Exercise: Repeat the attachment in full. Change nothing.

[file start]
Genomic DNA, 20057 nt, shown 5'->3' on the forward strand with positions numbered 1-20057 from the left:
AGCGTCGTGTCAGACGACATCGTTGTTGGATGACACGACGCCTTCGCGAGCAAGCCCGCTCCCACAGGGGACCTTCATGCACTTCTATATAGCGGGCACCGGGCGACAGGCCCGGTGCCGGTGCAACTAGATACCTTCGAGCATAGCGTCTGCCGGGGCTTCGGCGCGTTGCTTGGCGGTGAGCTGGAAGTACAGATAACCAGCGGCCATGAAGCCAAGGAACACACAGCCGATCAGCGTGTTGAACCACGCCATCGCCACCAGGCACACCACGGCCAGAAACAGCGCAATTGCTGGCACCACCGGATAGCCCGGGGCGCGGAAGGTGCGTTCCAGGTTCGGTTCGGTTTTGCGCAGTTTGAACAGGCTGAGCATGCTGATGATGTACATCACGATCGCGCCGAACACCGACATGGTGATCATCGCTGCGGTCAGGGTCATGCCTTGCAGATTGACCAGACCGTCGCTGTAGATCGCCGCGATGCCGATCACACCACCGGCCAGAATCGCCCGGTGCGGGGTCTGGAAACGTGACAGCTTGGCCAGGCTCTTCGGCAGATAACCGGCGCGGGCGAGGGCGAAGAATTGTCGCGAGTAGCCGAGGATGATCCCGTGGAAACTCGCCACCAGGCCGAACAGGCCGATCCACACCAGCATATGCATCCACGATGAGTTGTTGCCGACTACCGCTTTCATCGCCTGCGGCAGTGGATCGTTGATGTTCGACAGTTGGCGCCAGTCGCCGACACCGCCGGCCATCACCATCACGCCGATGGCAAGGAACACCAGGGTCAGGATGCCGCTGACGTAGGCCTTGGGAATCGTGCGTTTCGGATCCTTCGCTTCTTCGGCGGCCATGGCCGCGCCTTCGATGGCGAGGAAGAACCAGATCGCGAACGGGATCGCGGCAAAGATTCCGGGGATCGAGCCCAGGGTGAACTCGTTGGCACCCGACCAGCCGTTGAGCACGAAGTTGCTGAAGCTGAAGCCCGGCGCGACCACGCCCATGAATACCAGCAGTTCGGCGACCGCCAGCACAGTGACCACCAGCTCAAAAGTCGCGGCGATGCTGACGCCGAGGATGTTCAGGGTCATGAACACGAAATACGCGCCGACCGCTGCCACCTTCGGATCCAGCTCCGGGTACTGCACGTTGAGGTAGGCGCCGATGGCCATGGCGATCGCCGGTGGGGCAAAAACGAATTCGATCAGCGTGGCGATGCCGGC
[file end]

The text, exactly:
Genomic DNA, 20057 nt, shown 5'->3' on the forward strand with positions numbered 1-20057 from the left:
AGCGTCGTGTCAGACGACATCGTTGTTGGATGACACGACGCCTTCGCGAGCAAGCCCGCTCCCACAGGGGACCTTCATGCACTTCTATATAGCGGGCACCGGGCGACAGGCCCGGTGCCGGTGCAACTAGATACCTTCGAGCATAGCGTCTGCCGGGGCTTCGGCGCGTTGCTTGGCGGTGAGCTGGAAGTACAGATAACCAGCGGCCATGAAGCCAAGGAACACACAGCCGATCAGCGTGTTGAACCACGCCATCGCCACCAGGCACACCACGGCCAGAAACAGCGCAATTGCTGGCACCACCGGATAGCCCGGGGCGCGGAAGGTGCGTTCCAGGTTCGGTTCGGTTTTGCGCAGTTTGAACAGGCTGAGCATGCTGATGATGTACATCACGATCGCGCCGAACACCGACATGGTGATCATCGCTGCGGTCAGGGTCATGCCTTGCAGATTGACCAGACCGTCGCTGTAGATCGCCGCGATGCCGATCACACCACCGGCCAGAATCGCCCGGTGCGGGGTCTGGAAACGTGACAGCTTGGCCAGGCTCTTCGGCAGATAACCGGCGCGGGCGAGGGCGAAGAATTGTCGCGAGTAGCCGAGGATGATCCCGTGGAAACTCGCCACCAGGCCGAACAGGCCGATCCACACCAGCATATGCATCCACGATGAGTTGTTGCCGACTACCGCTTTCATCGCCTGCGGCAGTGGATCGTTGATGTTCGACAGTTGGCGCCAGTCGCCGACACCGCCGGCCATCACCATCACGCCGATGGCAAGGAACACCAGGGTCAGGATGCCGCTGACGTAGGCCTTGGGAATCGTGCGTTTCGGATCCTTCGCTTCTTCGGCGGCCATGGCCGCGCCTTCGATGGCGAGGAAGAACCAGATCGCGAACGGGATCGCGGCAAAGATTCCGGGGATCGAGCCCAGGGTGAACTCGTTGGCACCCGACCAGCCGTTGAGCACGAAGTTGCTGAAGCTGAAGCCCGGCGCGACCACGCCCATGAATACCAGCAGTTCGGCGACCGCCAGCACAGTGACCACCAGCTCAAAAGTCGCGGCGATGCTGACGCCGAGGATGTTCAGGGTCATGAACACGAAATACGCGCCGACCGCTGCCACCTTCGGATCCAGCTCCGGGTACTGCACGTTGAGGTAGGCGCCGATGGCCATGGCGATCGCCGGTGGGGCAAAAACGAATTCGATCAGCGTGGCGATGCCGGC